This summer the Schoolhouse Review Crew asked me if I would like to review a new math product by Stinky Kid Math. We're studying Algebra 2, and Stinky Kid Math presents Algebra in a different kind of way to help students understand the concept of "isolating the variable". I'm always looking for new math helps for my student, so I thought, "Sure. Why not!" I asked for the product and received a six-month subscription in return for my honest review.
Stinky Kid Math covers concepts of pre-Algebra, foundational Algebra, Advanced Algebra and Geometry, and also provides games to help reinforce concepts. It presents its ideas in an engaging way that I think will probably appeal to middle school students, and if they start with Stinky Kid Math in middle school they will probably still like Stinky Kid Math as they get into higher math concepts.
By learning the "Stinky Kid Method", kids learn about isolating the variable using different terminology. The "Stinky Kid" is the "variable". The student watching the video learns that the terms around "Stinky" want to get away from him, beginning with the terms farthest away, then each closer term until "Stinky" stands alone. Watch the sample video at this link to understand the origins and reasons behind the program's name. Stinky Kid Math is intended to be a supplement, to help students understand concepts. It is not a complete curriculum.
Our own math program is at a transition point, right now, transitioning from Algebra I to Algebra II. (Many schools progress through their high school math program in the order of Algebra I, Geometry, Algebra II. I chose to go in the order of Algebra I, Algebra II, Geometry. Math course order is not the topic of this blog entry, though, so I provided that, without reasons why, just for your information.)
The Stinky Kid topics are labelled "Foundational Algebra (pre-Algebra, Algebra I)" and "Complex Algebra (Algebra I & Algebra II)", so there was a certain amount of watching that needed to be done just to figure out where we would plug in. This viewing time is not "wasted time", it is time becoming familiar with the Stinky Kid Method, and time spent reinforcing previously taught concepts.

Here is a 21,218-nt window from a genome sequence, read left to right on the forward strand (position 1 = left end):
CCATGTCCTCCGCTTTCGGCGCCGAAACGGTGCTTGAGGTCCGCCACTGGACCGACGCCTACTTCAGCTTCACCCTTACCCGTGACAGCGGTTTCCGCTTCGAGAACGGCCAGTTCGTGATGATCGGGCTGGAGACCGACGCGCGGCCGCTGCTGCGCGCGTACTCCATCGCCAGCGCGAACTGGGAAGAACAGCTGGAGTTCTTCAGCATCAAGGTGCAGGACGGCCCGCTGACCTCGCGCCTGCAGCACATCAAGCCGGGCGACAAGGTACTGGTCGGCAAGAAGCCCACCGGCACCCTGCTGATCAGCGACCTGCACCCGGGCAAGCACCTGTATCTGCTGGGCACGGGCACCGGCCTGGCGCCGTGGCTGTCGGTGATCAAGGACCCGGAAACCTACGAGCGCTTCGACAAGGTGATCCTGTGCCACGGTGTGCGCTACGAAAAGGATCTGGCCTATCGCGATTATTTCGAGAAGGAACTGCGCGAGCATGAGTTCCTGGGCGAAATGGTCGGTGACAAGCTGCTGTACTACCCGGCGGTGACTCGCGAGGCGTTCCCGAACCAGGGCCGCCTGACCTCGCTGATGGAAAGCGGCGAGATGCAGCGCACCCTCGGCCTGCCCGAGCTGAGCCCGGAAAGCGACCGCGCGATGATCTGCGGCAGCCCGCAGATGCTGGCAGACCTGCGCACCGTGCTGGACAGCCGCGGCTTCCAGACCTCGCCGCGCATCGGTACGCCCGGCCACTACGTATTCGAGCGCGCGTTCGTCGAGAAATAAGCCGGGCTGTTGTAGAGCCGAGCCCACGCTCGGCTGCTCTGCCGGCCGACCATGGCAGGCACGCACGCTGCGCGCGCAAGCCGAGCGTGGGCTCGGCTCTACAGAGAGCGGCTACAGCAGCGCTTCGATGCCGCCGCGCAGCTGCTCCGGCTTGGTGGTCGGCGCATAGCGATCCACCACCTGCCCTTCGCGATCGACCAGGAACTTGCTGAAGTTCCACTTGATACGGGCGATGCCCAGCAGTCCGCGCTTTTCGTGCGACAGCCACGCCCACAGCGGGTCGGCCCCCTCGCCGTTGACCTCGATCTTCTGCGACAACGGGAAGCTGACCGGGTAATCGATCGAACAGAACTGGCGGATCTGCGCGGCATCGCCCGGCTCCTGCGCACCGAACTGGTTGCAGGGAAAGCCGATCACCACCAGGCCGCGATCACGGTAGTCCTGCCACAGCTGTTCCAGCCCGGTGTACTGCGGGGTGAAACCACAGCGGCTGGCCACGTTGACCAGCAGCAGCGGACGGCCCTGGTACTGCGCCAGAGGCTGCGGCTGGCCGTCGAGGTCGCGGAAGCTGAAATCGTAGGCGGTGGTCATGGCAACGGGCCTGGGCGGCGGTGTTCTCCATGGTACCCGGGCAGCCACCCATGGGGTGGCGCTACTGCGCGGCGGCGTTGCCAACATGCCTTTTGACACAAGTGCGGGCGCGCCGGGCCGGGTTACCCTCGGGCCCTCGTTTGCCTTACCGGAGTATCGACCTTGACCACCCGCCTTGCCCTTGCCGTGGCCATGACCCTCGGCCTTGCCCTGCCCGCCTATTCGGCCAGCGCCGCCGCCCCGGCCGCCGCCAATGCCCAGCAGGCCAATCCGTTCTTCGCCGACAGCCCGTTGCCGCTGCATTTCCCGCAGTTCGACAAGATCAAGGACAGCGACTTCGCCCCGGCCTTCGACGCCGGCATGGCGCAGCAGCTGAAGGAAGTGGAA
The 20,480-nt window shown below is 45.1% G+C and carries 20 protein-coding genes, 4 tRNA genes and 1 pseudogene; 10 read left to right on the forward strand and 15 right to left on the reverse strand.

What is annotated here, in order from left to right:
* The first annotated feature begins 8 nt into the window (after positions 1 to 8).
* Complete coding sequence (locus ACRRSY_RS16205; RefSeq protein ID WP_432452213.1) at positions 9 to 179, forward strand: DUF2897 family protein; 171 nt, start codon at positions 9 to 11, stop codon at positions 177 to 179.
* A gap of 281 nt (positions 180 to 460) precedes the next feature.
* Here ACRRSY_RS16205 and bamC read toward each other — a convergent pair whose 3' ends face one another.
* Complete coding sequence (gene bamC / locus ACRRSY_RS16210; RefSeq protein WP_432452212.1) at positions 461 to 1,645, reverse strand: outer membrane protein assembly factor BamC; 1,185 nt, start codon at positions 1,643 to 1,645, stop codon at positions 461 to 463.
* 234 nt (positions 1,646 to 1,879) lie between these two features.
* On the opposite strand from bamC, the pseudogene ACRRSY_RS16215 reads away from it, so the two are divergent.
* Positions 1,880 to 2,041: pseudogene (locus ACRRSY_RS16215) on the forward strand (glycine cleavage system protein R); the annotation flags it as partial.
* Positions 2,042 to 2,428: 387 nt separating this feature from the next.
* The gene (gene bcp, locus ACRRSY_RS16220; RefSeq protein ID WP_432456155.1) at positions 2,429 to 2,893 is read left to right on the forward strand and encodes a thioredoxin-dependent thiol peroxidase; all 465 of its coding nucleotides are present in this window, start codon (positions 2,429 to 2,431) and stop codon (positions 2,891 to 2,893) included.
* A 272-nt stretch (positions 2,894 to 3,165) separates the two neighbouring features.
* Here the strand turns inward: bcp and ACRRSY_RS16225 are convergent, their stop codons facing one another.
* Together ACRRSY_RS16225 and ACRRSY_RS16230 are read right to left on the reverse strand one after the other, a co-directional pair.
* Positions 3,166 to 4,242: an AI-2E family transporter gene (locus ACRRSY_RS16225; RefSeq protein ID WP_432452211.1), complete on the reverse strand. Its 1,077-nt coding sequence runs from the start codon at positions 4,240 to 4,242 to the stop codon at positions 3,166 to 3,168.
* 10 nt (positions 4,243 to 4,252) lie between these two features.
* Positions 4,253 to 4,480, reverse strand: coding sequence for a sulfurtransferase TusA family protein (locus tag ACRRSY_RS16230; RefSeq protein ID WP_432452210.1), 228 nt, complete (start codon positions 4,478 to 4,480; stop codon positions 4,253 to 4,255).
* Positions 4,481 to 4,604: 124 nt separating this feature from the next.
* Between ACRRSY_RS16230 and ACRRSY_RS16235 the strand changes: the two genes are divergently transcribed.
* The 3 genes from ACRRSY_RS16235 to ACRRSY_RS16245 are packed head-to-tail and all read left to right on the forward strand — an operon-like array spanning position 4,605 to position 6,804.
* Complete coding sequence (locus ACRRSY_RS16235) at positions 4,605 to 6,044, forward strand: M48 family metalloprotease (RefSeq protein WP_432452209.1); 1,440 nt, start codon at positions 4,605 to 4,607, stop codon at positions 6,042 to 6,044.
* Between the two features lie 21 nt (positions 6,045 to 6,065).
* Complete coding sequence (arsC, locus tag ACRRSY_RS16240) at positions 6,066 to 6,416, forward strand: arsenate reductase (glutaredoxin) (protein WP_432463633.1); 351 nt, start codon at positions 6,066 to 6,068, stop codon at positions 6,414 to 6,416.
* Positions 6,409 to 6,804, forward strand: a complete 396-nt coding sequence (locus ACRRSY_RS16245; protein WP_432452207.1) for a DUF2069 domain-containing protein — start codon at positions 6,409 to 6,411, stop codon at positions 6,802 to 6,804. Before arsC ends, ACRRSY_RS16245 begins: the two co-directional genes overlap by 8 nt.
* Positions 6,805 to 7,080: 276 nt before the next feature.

I was surprised, during the viewing of "Complex Algebra", to learn some things I myself did not know:
- the definition of "term"s in equations;
- the definition of "polynomial", "quadratic", "functions" (and graphing them), and "composite functions";
- equations that aren't polynomials because of a variable as the denominator;
- "degrees of polynomials";
- what it looks like when you graph various degrees of polynomials.
I was reminded of what a parabola is. My brain was refreshed in terms: coefficient, variable, base, exponent, etc. It was intriguing to learn about writing the function in the format of "f(5)=98" is a way to easily show that in the function x=5 and y=98.
Certain sections of Stinky Kid Math has worksheets connected to each video, but much of the material in Complex Algebra does not. Most of the videos have a button for "Games" connected to them, but not worksheets. The concepts are taught, and then the student practices the concepts within his normal Algebra curriculum.
The top of each page of Stinky Kid Math has a header bar with an option to go to a page that gives you a summary of the student's activity log, which can be pretty helpful to the parent. Any time you're wondering what the student should have viewed recently you can click that, then go to the recent lesson (short, 4 minute or so lessons), and review it with your student.
The basic concept of the Stinky Kid introduces the program initially, but then, from what I saw, is not a major part of the program. Mostly it seems to be a concept, a gimmick, to make Stinky Kid Math stand out and be different from other math programs, and a way to help students understand the concept of isolating the variable. It will appeal to some kids. It totally alienated my student, whose response was, "Is it saying that I am a stinky kid? I'm not a stinky kid!" and then refusal to give the program a chance.
I still plan to try to sneak a video in for viewing any time I think the different video explanation might be easier to understand than the textbook we are using, but it was certainly disappointing to me how just quickly my student was offended by the name of the program and how unwilling he became to cooperate and watch videos once that had happened. So, I understand what the creator(s)'s reasons were for the name, but I wish they had thought of something else to call it. I think it is a really good supplement for explaining upper level maths -- concise, clear explanation videos. If you don't understand something, watching the video again helps.
There was no time during my use of the program where I needed help, but there is a "Contact Us" button always at the bottom of the page, if at any time the user needs to contact the folks at Stinky Kid Math. Any questions?
Other members of the Review Crew also reviewed this product. To see other reviews of Stinky Kid Math, please click the button below.